In general, state laws deal with drug trafficking charges of smaller quantities of controlled substances, whereas large scale drug trafficking operations usually are the domain of the federal government.

The prison sentences for drug trafficking at the state level are often less severe than similar drug crimes charged by the federal government. For example, in New York, first-time offenders found in illegal possession of Valium may face one to two years in prison, but a major drug trafficker can get 15 years in prison.

Penalties for a Drug Trafficking Conviction

The penalties for drug trafficking are usually a jail or prison sentence, fines and supervised release (probation). Many factors play a role in how a drug trafficker is sentenced. These factors include the type of drug, the quantity of drugs, and the distribution area.

There are also minimum sentences for drug trafficking convictions. The federal government and many states have mandatory minimum prison terms. For example, if you have a criminal record and are convicted of drug trafficking, you face at least 10 years in a federal prison. In New York, where there are five classes or levels of felonies, the minimums vary depending on whether you are convicted of a Class A felony (the most serious) or a Class E felony (the least serious.) In most situations, it’s the quantity and type of drug that determines the felony class.

Type of Drugs

Controlled substances are classified into five schedules. Schedule 1 drugs include heroin and marijuana, and are considered the most addictive. Schedule 2 drugs include cocaine and methamphetamine. Schedule 3 drugs include ketamine and anabolic steroids. Schedules 4 and 5 are prescriptions drugs such as Lyrica, Ambien, and Xanax.

The United States Sentencing Commission stated that in 2016 methamphetamine accounted for one-third of drug trafficking offenses, followed by cocaine, marijuana and heroin.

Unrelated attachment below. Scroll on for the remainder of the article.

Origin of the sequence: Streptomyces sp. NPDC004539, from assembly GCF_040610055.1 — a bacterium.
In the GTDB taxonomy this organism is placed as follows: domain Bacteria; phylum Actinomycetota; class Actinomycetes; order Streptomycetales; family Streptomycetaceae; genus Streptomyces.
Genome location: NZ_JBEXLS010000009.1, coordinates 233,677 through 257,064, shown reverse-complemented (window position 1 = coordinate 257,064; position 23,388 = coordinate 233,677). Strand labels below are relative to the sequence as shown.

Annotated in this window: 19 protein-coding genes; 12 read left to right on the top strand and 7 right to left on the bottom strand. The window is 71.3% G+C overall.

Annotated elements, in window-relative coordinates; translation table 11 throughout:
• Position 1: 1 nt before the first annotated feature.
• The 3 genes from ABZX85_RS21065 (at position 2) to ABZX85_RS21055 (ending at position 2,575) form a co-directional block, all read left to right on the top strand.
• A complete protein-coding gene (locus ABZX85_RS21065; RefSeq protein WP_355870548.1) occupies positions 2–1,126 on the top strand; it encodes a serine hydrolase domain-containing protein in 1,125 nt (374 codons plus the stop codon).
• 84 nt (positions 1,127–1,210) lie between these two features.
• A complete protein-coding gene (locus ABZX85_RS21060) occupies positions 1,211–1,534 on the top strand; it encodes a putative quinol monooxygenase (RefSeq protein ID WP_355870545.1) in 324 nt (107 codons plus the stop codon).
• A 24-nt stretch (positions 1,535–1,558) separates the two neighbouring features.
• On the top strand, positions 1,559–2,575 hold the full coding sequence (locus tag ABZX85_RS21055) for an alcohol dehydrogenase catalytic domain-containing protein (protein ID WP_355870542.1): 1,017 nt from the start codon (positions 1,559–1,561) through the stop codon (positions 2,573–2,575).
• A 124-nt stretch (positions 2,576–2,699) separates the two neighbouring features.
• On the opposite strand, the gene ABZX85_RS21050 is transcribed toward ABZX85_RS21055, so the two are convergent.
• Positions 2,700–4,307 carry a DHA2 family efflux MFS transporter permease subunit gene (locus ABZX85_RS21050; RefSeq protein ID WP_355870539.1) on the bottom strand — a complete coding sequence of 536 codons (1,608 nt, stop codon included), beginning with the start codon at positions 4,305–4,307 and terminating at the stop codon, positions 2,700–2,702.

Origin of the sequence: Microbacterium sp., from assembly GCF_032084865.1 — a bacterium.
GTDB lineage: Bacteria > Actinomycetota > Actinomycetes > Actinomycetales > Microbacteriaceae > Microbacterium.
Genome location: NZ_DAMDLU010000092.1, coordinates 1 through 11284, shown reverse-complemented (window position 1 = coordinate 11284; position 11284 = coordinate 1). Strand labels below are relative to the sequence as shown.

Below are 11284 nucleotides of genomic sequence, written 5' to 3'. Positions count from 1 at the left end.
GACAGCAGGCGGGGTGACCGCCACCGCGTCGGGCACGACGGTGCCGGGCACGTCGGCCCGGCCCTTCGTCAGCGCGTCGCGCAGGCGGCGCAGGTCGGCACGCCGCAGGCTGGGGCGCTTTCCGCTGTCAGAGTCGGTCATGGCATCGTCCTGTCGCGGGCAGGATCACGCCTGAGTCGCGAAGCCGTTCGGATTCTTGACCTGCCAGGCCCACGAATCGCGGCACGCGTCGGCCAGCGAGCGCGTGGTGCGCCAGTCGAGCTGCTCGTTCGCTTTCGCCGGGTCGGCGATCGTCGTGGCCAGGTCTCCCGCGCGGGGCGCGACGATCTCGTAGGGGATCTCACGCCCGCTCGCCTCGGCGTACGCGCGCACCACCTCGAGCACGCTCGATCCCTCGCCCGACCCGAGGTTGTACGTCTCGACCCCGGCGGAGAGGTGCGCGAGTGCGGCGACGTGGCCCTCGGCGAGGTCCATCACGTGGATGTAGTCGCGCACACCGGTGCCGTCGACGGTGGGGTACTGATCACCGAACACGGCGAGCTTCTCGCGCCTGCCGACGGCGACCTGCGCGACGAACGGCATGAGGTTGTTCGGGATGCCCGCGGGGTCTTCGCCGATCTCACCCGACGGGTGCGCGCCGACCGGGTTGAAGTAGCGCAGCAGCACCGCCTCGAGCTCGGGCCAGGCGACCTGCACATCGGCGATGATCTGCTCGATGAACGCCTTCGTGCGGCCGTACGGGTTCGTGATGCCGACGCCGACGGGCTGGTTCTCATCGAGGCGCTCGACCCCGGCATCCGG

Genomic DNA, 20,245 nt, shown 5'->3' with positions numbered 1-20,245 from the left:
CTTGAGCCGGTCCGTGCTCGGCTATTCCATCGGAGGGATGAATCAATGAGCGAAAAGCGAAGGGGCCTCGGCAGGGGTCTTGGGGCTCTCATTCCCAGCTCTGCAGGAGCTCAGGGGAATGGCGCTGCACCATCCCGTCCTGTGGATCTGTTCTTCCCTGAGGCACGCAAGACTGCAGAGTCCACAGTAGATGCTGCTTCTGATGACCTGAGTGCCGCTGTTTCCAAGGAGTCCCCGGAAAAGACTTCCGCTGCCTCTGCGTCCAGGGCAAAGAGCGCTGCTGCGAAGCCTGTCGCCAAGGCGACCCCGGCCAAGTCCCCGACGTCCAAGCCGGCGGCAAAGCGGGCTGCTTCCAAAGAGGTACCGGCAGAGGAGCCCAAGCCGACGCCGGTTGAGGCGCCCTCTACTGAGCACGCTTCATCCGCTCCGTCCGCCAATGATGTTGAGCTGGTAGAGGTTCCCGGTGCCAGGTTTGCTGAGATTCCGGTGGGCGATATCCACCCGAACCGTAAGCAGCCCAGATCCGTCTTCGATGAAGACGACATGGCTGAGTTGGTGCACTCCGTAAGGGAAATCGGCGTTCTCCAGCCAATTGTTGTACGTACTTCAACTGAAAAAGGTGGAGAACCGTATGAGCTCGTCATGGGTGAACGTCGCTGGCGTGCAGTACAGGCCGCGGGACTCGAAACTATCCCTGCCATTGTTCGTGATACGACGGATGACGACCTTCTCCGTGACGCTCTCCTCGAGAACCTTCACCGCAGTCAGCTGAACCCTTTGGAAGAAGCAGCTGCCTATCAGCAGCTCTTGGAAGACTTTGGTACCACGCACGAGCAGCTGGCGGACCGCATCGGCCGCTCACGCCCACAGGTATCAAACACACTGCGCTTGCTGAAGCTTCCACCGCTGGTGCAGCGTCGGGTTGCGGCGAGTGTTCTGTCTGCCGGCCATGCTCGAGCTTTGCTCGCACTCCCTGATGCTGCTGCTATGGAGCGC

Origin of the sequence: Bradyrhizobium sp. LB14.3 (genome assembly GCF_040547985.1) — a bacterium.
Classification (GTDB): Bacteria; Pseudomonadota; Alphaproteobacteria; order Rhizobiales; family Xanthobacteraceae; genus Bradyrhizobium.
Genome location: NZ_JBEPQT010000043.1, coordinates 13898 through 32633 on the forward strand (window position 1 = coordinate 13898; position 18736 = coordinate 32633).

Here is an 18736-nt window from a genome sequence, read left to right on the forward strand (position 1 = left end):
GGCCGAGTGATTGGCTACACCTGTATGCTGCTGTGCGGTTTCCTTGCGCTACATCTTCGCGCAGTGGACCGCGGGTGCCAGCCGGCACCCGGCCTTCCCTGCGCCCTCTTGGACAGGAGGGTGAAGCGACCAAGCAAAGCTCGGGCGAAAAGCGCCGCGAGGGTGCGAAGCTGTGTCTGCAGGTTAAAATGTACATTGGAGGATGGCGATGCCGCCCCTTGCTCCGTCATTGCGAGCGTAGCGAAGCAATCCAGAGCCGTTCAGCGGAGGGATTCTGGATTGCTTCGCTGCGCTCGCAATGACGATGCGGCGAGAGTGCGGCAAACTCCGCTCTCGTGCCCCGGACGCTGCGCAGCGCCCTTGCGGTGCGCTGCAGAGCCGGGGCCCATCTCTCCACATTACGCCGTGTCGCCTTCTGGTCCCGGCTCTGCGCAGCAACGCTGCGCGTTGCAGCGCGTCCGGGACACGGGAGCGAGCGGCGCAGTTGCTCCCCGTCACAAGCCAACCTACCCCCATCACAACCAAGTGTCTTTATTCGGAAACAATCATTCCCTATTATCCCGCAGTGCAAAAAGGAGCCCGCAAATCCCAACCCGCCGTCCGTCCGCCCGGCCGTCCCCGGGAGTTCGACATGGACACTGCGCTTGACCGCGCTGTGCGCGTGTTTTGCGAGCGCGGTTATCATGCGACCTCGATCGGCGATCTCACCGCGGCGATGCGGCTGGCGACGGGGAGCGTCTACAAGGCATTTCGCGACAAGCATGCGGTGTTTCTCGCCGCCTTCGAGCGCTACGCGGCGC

Quantity of Drugs

With a huge quantity of drugs, the federal government is usually in charge of the case. The defendant can get 10 years to life in prison for the following drug amounts:

  • 1 kilogram of heroin
  • 5 kilograms of cocaine
  • 1000 kilograms of marijuana

A prison term of five to 40 years is possible for the following amounts:

  • 100 grams of heroin
  • 500 grams of cocaine

There is a prison term of no more than five years for 50 kilograms of marijuana.

 

Enhancements

Prison terms may be longer if certain factors, called enhancements, are involved. These enhancements make drug trafficking charges a more serious crime. These factors include being in possession of a firearm, prior conviction, selling drugs in a school zone, and selling drugs to children or to pregnant women. If a death or serious bodily harm occurs as a result of the drugs that is also an enhancement.

Another enhancement is if the defendant is considered the leader of the drug trafficking operation.

 

Defenses of Drug Trafficking Charges

A drug crimes attorney will help defendants find the best defense for their situation. In all cases the prosecution must prove you had the intent to commit drug crimes and knowledge of what was going on. Below are some of the more common defenses for those charged with drug trafficking.

 

  • Unaware drugs were present
  • Lack of intent to sell drugs
  • Entrapment by police
  • Miranda Rights not read at time of arrest
  • Illegal search and seizure of the drugs
  • Defendant under 16 years of age
  • Mental disease or defect
  • Forced to participate under duress

 

With a good defense, you may get a favorable plea deal or get an acquittal at trial. With a great defense you could get the charges dropped.

Other Consequences of a Drug Trafficking Charge

State and federal authorities may also confiscate your property and assets if you are charged with drug trafficking. This includes your cash, vehicles, home, and bank accounts, anything used in your crime or obtained as a result of your crime. The seized property remains in the possession of the police during the investigation and trial. In some situations, you may have to file a civil lawsuit for the return of your property.

Facing drug trafficking charges is a stressful and frightening experience. You need legal counsel that specializes in drug-related crimes. The best way to remain hopeful is with a top-notch criminal defense attorney working on your behalf. Find and speak with a drug crimes lawyer in your area today.